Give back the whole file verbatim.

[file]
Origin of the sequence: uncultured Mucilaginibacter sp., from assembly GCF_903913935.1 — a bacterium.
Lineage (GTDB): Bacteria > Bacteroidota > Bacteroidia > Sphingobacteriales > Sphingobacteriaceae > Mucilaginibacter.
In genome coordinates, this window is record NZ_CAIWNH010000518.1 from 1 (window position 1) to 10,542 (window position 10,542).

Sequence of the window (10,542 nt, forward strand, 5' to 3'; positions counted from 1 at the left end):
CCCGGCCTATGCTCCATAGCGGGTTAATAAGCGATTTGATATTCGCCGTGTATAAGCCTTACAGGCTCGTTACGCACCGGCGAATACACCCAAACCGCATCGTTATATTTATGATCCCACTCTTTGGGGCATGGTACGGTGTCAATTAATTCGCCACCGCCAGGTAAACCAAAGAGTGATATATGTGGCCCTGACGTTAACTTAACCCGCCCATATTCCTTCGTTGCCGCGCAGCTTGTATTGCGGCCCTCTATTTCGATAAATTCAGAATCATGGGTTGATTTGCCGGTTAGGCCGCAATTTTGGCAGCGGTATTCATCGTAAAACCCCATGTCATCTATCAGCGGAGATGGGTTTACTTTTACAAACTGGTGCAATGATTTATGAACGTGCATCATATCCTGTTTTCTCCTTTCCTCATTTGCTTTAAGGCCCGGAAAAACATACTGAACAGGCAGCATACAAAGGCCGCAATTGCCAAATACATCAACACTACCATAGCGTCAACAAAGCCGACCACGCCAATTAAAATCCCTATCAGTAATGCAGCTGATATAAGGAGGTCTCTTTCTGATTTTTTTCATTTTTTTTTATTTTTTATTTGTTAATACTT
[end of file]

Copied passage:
Origin of the sequence: uncultured Mucilaginibacter sp., from assembly GCF_903913935.1 — a bacterium.
Lineage (GTDB): Bacteria > Bacteroidota > Bacteroidia > Sphingobacteriales > Sphingobacteriaceae > Mucilaginibacter.
In genome coordinates, this window is record NZ_CAIWNH010000518.1 from 1 (window position 1) to 10,542 (window position 10,542).

Sequence of the window (10,542 nt, forward strand, 5' to 3'; positions counted from 1 at the left end):
CCCGGCCTATGCTCCATAGCGGGTTAATAAGCGATTTGATATTCGCCGTGTATAAGCCTTACAGGCTCGTTACGCACCGGCGAATACACCCAAACCGCATCGTTATATTTATGATCCCACTCTTTGGGGCATGGTACGGTGTCAATTAATTCGCCACCGCCAGGTAAACCAAAGAGTGATATATGTGGCCCTGACGTTAACTTAACCCGCCCATATTCCTTCGTTGCCGCGCAGCTTGTATTGCGGCCCTCTATTTCGATAAATTCAGAATCATGGGTTGATTTGCCGGTTAGGCCGCAATTTTGGCAGCGGTATTCATCGTAAAACCCCATGTCATCTATCAGCGGAGATGGGTTTACTTTTACAAACTGGTGCAATGATTTATGAACGTGCATCATATCCTGTTTTCTCCTTTCCTCATTTGCTTTAAGGCCCGGAAAAACATACTGAACAGGCAGCATACAAAGGCCGCAATTGCCAAATACATCAACACTACCATAGCGTCAACAAAGCCGACCACGCCAATTAAAATCCCTATCAGTAATGCAGCTGATATAAGGAGGTCTCTTTCTGATTTTTTTCATTTTTTTTTATTTTTTATTTGTTAATACTT